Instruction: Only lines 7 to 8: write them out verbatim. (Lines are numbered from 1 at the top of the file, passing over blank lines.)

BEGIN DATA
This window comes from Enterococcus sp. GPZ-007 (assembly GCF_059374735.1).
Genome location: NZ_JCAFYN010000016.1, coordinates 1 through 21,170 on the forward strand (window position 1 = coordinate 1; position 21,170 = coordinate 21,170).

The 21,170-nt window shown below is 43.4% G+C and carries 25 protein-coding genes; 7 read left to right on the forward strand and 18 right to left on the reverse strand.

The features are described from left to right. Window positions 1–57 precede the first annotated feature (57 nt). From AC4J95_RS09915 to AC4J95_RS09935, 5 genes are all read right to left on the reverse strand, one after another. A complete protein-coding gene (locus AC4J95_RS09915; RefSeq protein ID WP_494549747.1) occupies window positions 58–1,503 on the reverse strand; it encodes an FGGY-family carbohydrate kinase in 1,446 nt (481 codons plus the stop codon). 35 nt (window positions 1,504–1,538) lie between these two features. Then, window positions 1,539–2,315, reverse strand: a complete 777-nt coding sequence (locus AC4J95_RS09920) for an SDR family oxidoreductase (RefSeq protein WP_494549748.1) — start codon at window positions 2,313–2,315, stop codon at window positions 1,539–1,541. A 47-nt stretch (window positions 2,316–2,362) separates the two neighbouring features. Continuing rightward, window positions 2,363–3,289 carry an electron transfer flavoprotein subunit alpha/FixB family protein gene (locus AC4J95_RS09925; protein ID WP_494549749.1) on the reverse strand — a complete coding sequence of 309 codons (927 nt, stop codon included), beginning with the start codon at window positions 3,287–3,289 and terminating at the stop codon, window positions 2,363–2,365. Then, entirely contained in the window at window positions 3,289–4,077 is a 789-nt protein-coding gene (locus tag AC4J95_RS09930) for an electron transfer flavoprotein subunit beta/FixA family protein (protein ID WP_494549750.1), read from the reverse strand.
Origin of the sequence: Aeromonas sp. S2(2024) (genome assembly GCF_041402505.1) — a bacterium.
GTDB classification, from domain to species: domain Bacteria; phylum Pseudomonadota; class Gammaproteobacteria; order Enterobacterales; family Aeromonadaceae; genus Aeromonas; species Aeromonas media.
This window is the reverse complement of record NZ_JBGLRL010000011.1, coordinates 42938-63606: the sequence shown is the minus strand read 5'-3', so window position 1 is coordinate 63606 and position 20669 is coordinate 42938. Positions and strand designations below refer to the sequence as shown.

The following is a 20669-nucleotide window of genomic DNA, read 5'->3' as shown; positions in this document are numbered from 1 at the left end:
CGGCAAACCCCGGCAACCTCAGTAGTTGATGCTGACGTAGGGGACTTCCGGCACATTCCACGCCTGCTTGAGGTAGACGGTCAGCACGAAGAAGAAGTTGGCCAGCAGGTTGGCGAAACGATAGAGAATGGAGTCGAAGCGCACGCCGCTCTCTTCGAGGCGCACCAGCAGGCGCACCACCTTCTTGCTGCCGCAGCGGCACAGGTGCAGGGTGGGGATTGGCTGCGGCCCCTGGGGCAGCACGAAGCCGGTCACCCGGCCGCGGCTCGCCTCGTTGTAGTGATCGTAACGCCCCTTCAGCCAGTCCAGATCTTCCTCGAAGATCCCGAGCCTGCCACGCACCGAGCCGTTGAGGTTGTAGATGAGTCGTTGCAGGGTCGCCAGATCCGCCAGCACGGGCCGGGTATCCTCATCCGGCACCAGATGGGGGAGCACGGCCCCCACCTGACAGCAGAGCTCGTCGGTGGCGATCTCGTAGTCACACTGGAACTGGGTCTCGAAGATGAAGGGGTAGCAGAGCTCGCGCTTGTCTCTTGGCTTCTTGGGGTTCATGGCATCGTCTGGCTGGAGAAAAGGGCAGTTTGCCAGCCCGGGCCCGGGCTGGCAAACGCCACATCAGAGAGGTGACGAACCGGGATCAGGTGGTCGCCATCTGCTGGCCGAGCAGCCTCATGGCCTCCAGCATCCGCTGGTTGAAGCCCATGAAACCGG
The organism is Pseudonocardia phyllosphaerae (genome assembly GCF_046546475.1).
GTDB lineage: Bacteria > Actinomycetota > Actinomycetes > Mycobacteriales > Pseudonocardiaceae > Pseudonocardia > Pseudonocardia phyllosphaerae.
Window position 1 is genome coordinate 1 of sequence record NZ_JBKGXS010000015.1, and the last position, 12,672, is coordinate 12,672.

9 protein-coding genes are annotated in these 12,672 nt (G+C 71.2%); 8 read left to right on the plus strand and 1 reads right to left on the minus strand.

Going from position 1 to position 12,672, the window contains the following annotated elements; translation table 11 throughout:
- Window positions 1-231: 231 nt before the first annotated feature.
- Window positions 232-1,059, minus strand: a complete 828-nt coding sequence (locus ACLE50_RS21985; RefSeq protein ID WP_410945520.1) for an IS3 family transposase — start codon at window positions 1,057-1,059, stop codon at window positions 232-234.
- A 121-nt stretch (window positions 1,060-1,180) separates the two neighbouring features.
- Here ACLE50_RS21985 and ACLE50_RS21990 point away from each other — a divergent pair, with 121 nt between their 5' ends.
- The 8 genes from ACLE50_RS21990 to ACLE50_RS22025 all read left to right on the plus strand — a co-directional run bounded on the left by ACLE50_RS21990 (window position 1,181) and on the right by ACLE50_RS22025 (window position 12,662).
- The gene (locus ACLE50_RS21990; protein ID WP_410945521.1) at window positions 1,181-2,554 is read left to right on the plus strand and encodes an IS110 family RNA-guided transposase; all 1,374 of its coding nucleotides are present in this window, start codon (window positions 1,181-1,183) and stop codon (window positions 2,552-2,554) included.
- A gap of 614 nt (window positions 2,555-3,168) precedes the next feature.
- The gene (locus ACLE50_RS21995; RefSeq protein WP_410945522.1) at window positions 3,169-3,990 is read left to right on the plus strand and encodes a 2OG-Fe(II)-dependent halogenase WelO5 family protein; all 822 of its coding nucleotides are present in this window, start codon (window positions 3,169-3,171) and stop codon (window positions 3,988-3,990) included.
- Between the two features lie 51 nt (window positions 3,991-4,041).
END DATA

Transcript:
This window is the reverse complement of record NZ_JBGLRL010000011.1, coordinates 42938-63606: the sequence shown is the minus strand read 5'-3', so window position 1 is coordinate 63606 and position 20669 is coordinate 42938. Positions and strand designations below refer to the sequence as shown.

The following is a 20669-nucleotide window of genomic DNA, read 5'->3' as shown; positions in this document are numbered from 1 at the left end: